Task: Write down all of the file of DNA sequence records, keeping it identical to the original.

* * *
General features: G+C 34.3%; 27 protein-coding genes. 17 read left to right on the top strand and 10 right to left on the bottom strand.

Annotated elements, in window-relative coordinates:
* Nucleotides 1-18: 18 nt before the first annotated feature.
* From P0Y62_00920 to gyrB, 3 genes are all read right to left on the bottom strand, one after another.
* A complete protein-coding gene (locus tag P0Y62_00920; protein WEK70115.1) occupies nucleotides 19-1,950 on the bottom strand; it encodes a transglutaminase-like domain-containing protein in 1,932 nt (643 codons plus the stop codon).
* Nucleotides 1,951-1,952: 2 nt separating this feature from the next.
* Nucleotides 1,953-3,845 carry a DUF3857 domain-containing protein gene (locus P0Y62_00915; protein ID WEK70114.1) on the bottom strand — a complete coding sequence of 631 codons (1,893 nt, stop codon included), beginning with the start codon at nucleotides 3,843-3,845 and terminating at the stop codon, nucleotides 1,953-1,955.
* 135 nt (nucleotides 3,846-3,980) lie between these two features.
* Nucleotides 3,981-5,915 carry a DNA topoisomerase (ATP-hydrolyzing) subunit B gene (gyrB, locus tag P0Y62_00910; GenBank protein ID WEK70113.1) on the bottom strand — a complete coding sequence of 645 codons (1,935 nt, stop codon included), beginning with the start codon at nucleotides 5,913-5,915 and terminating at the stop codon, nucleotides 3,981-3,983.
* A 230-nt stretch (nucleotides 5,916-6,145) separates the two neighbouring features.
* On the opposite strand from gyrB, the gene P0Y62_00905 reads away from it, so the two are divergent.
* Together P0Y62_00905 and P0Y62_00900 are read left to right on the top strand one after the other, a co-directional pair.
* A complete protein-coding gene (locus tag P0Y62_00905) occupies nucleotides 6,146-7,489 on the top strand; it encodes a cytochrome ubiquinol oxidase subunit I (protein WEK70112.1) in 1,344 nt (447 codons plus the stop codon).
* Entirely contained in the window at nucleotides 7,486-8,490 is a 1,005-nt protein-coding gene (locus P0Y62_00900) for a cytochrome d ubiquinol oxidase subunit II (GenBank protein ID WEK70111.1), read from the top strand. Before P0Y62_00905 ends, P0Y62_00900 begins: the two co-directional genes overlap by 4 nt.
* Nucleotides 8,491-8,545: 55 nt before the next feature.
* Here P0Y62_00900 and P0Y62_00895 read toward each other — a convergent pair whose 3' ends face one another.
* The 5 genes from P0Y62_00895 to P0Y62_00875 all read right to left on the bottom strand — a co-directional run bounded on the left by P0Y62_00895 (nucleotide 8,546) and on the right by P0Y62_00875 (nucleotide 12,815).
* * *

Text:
General features: G+C 34.3%; 27 protein-coding genes. 17 read left to right on the top strand and 10 right to left on the bottom strand.

Annotated elements, in window-relative coordinates:
* Nucleotides 1-18: 18 nt before the first annotated feature.
* From P0Y62_00920 to gyrB, 3 genes are all read right to left on the bottom strand, one after another.
* A complete protein-coding gene (locus tag P0Y62_00920; protein WEK70115.1) occupies nucleotides 19-1,950 on the bottom strand; it encodes a transglutaminase-like domain-containing protein in 1,932 nt (643 codons plus the stop codon).
* Nucleotides 1,951-1,952: 2 nt separating this feature from the next.
* Nucleotides 1,953-3,845 carry a DUF3857 domain-containing protein gene (locus P0Y62_00915; protein ID WEK70114.1) on the bottom strand — a complete coding sequence of 631 codons (1,893 nt, stop codon included), beginning with the start codon at nucleotides 3,843-3,845 and terminating at the stop codon, nucleotides 1,953-1,955.
* 135 nt (nucleotides 3,846-3,980) lie between these two features.
* Nucleotides 3,981-5,915 carry a DNA topoisomerase (ATP-hydrolyzing) subunit B gene (gyrB, locus tag P0Y62_00910; GenBank protein ID WEK70113.1) on the bottom strand — a complete coding sequence of 645 codons (1,935 nt, stop codon included), beginning with the start codon at nucleotides 5,913-5,915 and terminating at the stop codon, nucleotides 3,981-3,983.
* A 230-nt stretch (nucleotides 5,916-6,145) separates the two neighbouring features.
* On the opposite strand from gyrB, the gene P0Y62_00905 reads away from it, so the two are divergent.
* Together P0Y62_00905 and P0Y62_00900 are read left to right on the top strand one after the other, a co-directional pair.
* A complete protein-coding gene (locus tag P0Y62_00905) occupies nucleotides 6,146-7,489 on the top strand; it encodes a cytochrome ubiquinol oxidase subunit I (protein WEK70112.1) in 1,344 nt (447 codons plus the stop codon).
* Entirely contained in the window at nucleotides 7,486-8,490 is a 1,005-nt protein-coding gene (locus P0Y62_00900) for a cytochrome d ubiquinol oxidase subunit II (GenBank protein ID WEK70111.1), read from the top strand. Before P0Y62_00905 ends, P0Y62_00900 begins: the two co-directional genes overlap by 4 nt.
* Nucleotides 8,491-8,545: 55 nt before the next feature.
* Here P0Y62_00900 and P0Y62_00895 read toward each other — a convergent pair whose 3' ends face one another.
* The 5 genes from P0Y62_00895 to P0Y62_00875 all read right to left on the bottom strand — a co-directional run bounded on the left by P0Y62_00895 (nucleotide 8,546) and on the right by P0Y62_00875 (nucleotide 12,815).